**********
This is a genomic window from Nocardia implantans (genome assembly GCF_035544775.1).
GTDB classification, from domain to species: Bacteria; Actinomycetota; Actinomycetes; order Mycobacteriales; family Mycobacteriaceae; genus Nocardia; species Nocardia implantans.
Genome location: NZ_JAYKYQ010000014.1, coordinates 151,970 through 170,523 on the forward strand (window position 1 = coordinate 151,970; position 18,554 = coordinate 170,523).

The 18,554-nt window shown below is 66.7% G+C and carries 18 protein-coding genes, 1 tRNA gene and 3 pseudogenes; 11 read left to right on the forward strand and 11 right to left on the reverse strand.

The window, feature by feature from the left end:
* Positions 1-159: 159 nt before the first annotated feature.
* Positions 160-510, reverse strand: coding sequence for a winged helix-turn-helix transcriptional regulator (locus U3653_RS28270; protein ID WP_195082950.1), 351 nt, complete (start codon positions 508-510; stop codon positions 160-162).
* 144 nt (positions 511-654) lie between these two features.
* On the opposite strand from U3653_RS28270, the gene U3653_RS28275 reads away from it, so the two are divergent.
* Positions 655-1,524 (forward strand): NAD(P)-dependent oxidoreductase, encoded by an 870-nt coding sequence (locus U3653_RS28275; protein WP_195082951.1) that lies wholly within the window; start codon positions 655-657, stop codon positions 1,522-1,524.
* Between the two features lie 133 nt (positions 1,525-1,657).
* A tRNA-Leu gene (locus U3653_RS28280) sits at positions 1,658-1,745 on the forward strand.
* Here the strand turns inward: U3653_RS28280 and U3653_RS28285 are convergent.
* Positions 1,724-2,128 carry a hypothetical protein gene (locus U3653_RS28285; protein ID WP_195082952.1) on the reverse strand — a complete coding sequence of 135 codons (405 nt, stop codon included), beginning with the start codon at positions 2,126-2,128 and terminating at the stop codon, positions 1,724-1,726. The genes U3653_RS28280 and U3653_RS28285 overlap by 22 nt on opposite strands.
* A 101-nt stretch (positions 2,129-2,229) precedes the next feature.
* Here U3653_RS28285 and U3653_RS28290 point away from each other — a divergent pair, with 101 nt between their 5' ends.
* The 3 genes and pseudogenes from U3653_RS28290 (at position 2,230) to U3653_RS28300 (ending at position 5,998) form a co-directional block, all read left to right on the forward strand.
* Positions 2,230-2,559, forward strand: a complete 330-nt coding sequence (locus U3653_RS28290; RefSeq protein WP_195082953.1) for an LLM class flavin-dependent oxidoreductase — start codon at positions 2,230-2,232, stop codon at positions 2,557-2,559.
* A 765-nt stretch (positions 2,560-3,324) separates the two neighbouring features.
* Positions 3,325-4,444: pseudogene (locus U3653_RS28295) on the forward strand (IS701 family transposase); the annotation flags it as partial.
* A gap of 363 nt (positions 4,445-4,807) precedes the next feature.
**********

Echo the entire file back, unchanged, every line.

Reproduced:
This is a genomic window from Nocardia implantans (genome assembly GCF_035544775.1).
GTDB classification, from domain to species: Bacteria; Actinomycetota; Actinomycetes; order Mycobacteriales; family Mycobacteriaceae; genus Nocardia; species Nocardia implantans.
Genome location: NZ_JAYKYQ010000014.1, coordinates 151,970 through 170,523 on the forward strand (window position 1 = coordinate 151,970; position 18,554 = coordinate 170,523).

The 18,554-nt window shown below is 66.7% G+C and carries 18 protein-coding genes, 1 tRNA gene and 3 pseudogenes; 11 read left to right on the forward strand and 11 right to left on the reverse strand.

The window, feature by feature from the left end:
* Positions 1-159: 159 nt before the first annotated feature.
* Positions 160-510, reverse strand: coding sequence for a winged helix-turn-helix transcriptional regulator (locus U3653_RS28270; protein ID WP_195082950.1), 351 nt, complete (start codon positions 508-510; stop codon positions 160-162).
* 144 nt (positions 511-654) lie between these two features.
* On the opposite strand from U3653_RS28270, the gene U3653_RS28275 reads away from it, so the two are divergent.
* Positions 655-1,524 (forward strand): NAD(P)-dependent oxidoreductase, encoded by an 870-nt coding sequence (locus U3653_RS28275; protein WP_195082951.1) that lies wholly within the window; start codon positions 655-657, stop codon positions 1,522-1,524.
* Between the two features lie 133 nt (positions 1,525-1,657).
* A tRNA-Leu gene (locus U3653_RS28280) sits at positions 1,658-1,745 on the forward strand.
* Here the strand turns inward: U3653_RS28280 and U3653_RS28285 are convergent.
* Positions 1,724-2,128 carry a hypothetical protein gene (locus U3653_RS28285; protein ID WP_195082952.1) on the reverse strand — a complete coding sequence of 135 codons (405 nt, stop codon included), beginning with the start codon at positions 2,126-2,128 and terminating at the stop codon, positions 1,724-1,726. The genes U3653_RS28280 and U3653_RS28285 overlap by 22 nt on opposite strands.
* A 101-nt stretch (positions 2,129-2,229) precedes the next feature.
* Here U3653_RS28285 and U3653_RS28290 point away from each other — a divergent pair, with 101 nt between their 5' ends.
* The 3 genes and pseudogenes from U3653_RS28290 (at position 2,230) to U3653_RS28300 (ending at position 5,998) form a co-directional block, all read left to right on the forward strand.
* Positions 2,230-2,559, forward strand: a complete 330-nt coding sequence (locus U3653_RS28290; RefSeq protein WP_195082953.1) for an LLM class flavin-dependent oxidoreductase — start codon at positions 2,230-2,232, stop codon at positions 2,557-2,559.
* A 765-nt stretch (positions 2,560-3,324) separates the two neighbouring features.
* Positions 3,325-4,444: pseudogene (locus U3653_RS28295) on the forward strand (IS701 family transposase); the annotation flags it as partial.
* A gap of 363 nt (positions 4,445-4,807) precedes the next feature.